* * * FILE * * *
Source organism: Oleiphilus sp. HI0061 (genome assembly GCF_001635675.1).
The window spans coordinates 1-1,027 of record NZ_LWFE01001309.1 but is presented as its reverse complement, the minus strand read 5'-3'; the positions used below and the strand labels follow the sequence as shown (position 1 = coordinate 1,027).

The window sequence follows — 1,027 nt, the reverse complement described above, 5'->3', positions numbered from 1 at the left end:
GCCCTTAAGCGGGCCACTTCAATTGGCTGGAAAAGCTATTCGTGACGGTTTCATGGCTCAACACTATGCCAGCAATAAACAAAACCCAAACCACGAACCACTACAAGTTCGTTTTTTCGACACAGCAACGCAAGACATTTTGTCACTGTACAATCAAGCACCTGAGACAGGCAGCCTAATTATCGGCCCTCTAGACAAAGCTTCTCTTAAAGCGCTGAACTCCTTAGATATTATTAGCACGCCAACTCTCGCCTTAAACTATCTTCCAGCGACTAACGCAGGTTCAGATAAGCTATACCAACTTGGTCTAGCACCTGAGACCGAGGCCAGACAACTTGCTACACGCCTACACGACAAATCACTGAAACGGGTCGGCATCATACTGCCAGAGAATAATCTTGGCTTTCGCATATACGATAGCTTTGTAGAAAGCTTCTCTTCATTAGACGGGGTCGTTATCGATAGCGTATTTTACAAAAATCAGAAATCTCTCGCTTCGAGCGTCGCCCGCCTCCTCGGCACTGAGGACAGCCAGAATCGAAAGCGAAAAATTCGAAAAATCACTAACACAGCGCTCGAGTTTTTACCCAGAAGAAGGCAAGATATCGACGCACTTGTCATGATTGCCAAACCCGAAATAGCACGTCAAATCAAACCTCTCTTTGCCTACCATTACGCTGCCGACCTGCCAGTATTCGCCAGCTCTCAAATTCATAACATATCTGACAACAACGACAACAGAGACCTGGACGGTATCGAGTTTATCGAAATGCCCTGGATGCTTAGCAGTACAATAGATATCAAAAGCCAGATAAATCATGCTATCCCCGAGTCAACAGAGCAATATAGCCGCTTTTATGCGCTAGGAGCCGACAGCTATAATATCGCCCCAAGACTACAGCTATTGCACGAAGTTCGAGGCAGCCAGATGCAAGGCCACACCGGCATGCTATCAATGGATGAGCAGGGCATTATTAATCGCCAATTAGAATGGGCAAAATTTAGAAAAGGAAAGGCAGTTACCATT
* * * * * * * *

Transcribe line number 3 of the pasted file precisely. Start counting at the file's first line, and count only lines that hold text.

The window sequence follows — 1,027 nt, the reverse complement described above, 5'->3', positions numbered from 1 at the left end: